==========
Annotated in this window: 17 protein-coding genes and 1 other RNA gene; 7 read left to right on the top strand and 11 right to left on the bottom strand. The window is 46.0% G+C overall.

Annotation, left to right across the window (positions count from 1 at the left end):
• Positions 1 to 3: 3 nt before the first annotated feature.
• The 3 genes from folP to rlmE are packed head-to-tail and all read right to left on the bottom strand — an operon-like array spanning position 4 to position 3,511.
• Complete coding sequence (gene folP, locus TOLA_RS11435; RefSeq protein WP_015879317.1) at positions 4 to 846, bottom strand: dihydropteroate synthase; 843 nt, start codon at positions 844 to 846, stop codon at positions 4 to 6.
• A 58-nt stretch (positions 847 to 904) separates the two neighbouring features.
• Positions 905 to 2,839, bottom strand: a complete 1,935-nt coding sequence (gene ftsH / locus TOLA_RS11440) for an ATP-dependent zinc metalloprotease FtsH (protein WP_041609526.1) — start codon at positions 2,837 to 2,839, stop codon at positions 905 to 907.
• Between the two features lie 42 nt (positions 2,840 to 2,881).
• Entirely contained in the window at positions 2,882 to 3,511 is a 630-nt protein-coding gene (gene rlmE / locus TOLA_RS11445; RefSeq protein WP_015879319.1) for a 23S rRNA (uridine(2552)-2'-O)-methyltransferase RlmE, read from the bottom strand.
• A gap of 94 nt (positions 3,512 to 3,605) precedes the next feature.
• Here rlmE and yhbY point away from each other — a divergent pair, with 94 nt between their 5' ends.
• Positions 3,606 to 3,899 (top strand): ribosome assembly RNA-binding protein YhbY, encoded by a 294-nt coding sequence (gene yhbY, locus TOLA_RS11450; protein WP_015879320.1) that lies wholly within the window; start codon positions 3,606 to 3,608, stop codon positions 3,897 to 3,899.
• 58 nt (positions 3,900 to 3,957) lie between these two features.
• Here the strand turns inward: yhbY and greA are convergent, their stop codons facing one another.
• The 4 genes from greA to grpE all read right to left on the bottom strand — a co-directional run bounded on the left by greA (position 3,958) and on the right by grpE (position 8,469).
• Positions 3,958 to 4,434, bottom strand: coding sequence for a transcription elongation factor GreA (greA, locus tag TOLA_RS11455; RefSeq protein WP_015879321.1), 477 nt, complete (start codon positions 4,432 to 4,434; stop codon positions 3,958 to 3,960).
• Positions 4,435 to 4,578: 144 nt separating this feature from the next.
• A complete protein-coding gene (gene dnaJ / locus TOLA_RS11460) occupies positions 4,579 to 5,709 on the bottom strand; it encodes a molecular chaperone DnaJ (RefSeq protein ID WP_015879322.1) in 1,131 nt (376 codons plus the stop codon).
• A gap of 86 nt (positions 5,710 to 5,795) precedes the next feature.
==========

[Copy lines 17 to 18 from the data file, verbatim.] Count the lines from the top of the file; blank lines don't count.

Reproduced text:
• Positions 4,435 to 4,578: 144 nt separating this feature from the next.
• A complete protein-coding gene (gene dnaJ / locus TOLA_RS11460) occupies positions 4,579 to 5,709 on the bottom strand; it encodes a molecular chaperone DnaJ (RefSeq protein ID WP_015879322.1) in 1,131 nt (376 codons plus the stop codon).